To assess the potential effects of the new SNPs on nearby gene expression in lymphocytes, we identified all genes that lie within a 500-kb window surrounding each of the SNPs and used Genevar (Gene Expression Variation), a public database with gene expression data quantified in lymphocytes from individuals in the HapMap 2 populations35,68.

Estimation of the number of associated loci

To estimate the total number of newly associated loci selected for the iCOGS array, we first used the set of 29,807 SNPs selected from the GWAS and not selected for fine mapping, to exclude previously known loci. We then defined a set of 10,668 SNPs that were uncorrelated (r2 < 0.1 between any pair) and determined the number of loci for which the estimated effect size in the iCOGS stage was in the same direction as in the combined GWAS and the number of loci for which the effect was in the opposite direction. Similar results were obtained using cutoffs of r2 < 0.05 and r2 < 0.2. On the assumption that none of the loci with effects in opposite directions in the two stages were associated with disease, the number of loci associated with disease can be estimated as the difference between the number of loci with effects in the same direction and the number with effects in opposite directions. This, however, is an underestimate because loci with weak effects may have estimated effects in opposite directions in the two stages. To allow for this possibility, we fitted the distribution of z scores as a mixture of a standard normal distribution (representing SNPs with no effect) and a normal distribution with unknown mean and variance, using an expectation-maximization algorithm58. The total contribution to heritability was then computed from the posterior estimates. To allow for the potential effect of residual population stratification, we conducted an additional analysis in which the null distribution was assumed to have variance of 1.2, based on the estimated inflation from the non-BCAC SNPs, but the estimates were essentially identical.

Supplementary Material

Supplemental Files

Acknowledgments

The authors wish to thank all the individuals who took part in these studies and all the researchers, clinicians, technicians and administrative staff who have enabled this work to be carried out. BCAC is funded by Cancer Research UK (C1287/A10118 and C1287/A12014) and by the European Community’s Seventh Framework Programme under grant agreement 223175 (HEALTH-F2-2009-223175) (COGS). Meetings of BCAC have been funded by the European Union European Cooperation in Science and Technology (COST) programme (BM0606). Genotyping of the iCOGS array was funded by the European Union (HEALTH-F2-2009-223175), Cancer Research UK (C1287/A10710), the Canadian Institutes of Health Research (CIHR) for the CIHR Team in Familial Risks of Breast Cancer program and the Ministry of Economic Development, Innovation and Export Trade of Quebec (grant PSR-SIIRI-701). Combining the GWAS data was supported in part by the US National Institutes of Health (NIH) Cancer Post-Cancer GWAS initiative grant 1 U19 CA 148065-01 (DRIVE, part of the GAME-ON initiative). A full description of funding and acknowledgments is provided in the Supplementary Note.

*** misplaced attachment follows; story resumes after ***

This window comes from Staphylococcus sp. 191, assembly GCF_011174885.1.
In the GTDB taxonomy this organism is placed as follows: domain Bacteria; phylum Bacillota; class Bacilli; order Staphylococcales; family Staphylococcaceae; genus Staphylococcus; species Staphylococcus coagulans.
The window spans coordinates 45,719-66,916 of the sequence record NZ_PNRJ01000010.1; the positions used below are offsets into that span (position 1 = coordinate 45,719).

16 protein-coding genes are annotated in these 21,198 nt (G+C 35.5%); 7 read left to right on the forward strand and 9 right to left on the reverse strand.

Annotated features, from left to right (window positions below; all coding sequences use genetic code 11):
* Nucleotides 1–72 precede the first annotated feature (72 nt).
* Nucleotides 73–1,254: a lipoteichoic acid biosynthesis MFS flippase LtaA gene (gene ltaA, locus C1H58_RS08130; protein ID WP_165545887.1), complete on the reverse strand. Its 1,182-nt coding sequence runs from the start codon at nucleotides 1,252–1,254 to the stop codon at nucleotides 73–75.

Footnotes

Note: Supplementary information is available in the online version of the paper.

COMPETING FINANCIAL INTERESTS

The authors declare no competing financial interests.

Reprints and permissions information is available online at http://www.nature.com/reprints/index.html.

AUTHOR CONTRIBUTIONS

K. Michailidou and D.F.E. performed the statistical analysis and drafted the manuscript. D.F.E. conceived and coordinated the synthesis of the iCOGS array and led BCAC. P.H. coordinated COGS. J. Benitez led the iCOGS genotyping working group. A.G.-N., G.P., M.R.A., J. Benitez, D.V., F.B., D.C.T., J. Simard, A.M.D. and C.L. coordinated genotyping of the iCOGS array. M.G.-C., P.D.P.P. and M.K.S. led the BCAC pathology and survival working group. J.C.-C. led the BCAC risk factor working group. A.M.D. and G.C.-T. led the iCOGS quality control working group. J.D., E.D., M. Ghoussaini and A. Lee provided bioinformatics support. M.K.B. and Q. Wang provided data management support for BCAC. S.C. and L.F.A.W. provided analysis of the TCGA expression data. C.T., N.R. and D.F.E. led the UK2 GWAS. O.F., J.P. and I.d.S.S. led the BBCS GWAS. H.N., T.A.M., K. Aittomäki and C.B. led the HEBCS GWAS. P.H., K.C., A.I. and J. Liu led the SASBAC GWAS. Q. Waisfisz, H.M.-H., M.A. and R.B.v.d.L. led the DFBBCS GWAS. J.C.-C., R.H., N.D. and L. Beckman led the MARIE GWAS. A. Meindl, R.K.S., B.M.-M. and P.L. led the GC-HBOC GWAS. J.L.H., M.C.S., E.M., D.F.S. and H.T. led the ABCFS GWAS. A.G.U. and A. Hofman led the genotyping in the Rotterdam study. D.J.H. and S.J.C. led the CGEMS GWAS. F.J.C. and S. Slager coordinated TNBCC. C.A.H., B.E.H., F.S. and L.L.M. coordinated MEC. P.D.P.P., D.F.E. and M. Shah coordinated SEARCH. R.L. coordinated EPIC-Norfolk. J. Brown coordinated SIBS. P.H., K.C., N.S., K.H. and J. Li coordinated SASBAC and pKARMA. S.E.B., B.G.N., S.F.N. and H.F. coordinated CGPS. F.J.C., X.W., C.V. and K.N.S. coordinated MCBCS. D.L., M.M., R.P. and M.-R.C. coordinated LMBC. J.C.-C., A.R., S.N. and D.F.-J. coordinated MARIE. N.J., L.G. and Z.A. coordinated BBCS. K. Aaltonen and T.H. coordinated HEBCS. M.K.S., A.B., L.J.V.t.V. and C.E.v.d.S. coordinated ABCS. P.G., T.T., P.L.-P. and F. Menegaux coordinated CECILE. F. Marme, A. Schneeweiss, C. Sohn and B. Burwinkel coordinated BSUCH. R.L.M., A.G.-N., M.P.Z., J.I.A.P. and J. Benitez coordinated CNIO-BCS. A.C., I.W.B., S.S.C. and M.W.R.R. coordinated SBCS. E.J.S., I.T., M.J.K. and N.M. coordinated BIGGS. I.L.A., J.A.K., G.G. and A.M.M. coordinated OFBCR. A. Lindblom and S. Margolin coordinated KARBAC. M.J.H., A. Hollestelle, A.M.W.v.d.O. and A. Jager coordinated RBCS. J.L.H., M.C.S., Q.M.B., J. Stone, G.S.D. and C.A. coordinated ABCFS. J.L.H., M.C.S., G.G.G., G.S. and L. Baglietto coordinated MCCS. P.A.F., L.H., A.B.E. and M.W.B. coordinated BBCC. H. Brenner, H. Müller, V.A. and C. Stegmaier coordinated ESTHER. A. Swerdlow, A.A., N.O., M.J. and M.G.-C. coordinated UKBGS. M.G.-C., J.F., J. Lissowska and L. Brinton coordinated PBCS. M.S.G., F.L., M.D. and J. Simard coordinated MTLGEBCS. R.W., K.P., A.J.-V. and M. Grip coordinated OBCS. H. Brauch, U.H. and T.B. coordinated GENICA. P.R., P.P., S. Manoukian and B. Bonanni coordinated MBCSG. P.D., R.A.E.M.T., C. Seynaeve and C.J.v.A. coordinated ORIGO. A. Jakubowska, J. Lubinski, K.J. and K.D. coordinated SZBCS. A. Mannermaa, V.K., V.-M.K. and J.M.H. coordinated KBCP. N.V.B., N.N.A. and T.D. coordinated HMBCS. V.N.K. coordinated NBCS. H.A.-C. coordinated UCIBCS. A.E.T. coordinated OSU. S.E. coordinated RPCI. F.F. coordinated DEMOKRITOS. D.K., K.-Y.Y. and D.-Y.N. coordinated SEBCS. K. Matsuo, H. Ito, H. Iwata and A. Sueta coordinated HERPACC. A.H.W., C.-C.T., D.V.D.B. and D.O.S. coordinated LAABC. W.Z., X.-O.S., W.L., Y.-T.G. and H.C. coordinated SGBCS. S.H.T., C.H.Y., S.Y.P. and B.K.C. coordinated MYBRCA. M.H., H. Miao, W.Y.L. and J.-H.S. coordinated SGBCC. K. Muir, A. Lophatananon, S.S.-B. and P.S. coordinated ACP. C.-Y.S., C.-N.H., P.-E.W. and S.-L.D. coordinated TWBCS. S. Sangrajrang, V.G., P.B. and J.M. coordinated TBCS. W.J.B., L.B.S., Q.C. and W.Z. coordinated SCCS. W.Z., S.D.-H., M. Shrubsole and J. Long coordinated NBHS. G.C.-T. coordinated the genotyping component of kConFab. All authors provided critical review of the manuscript.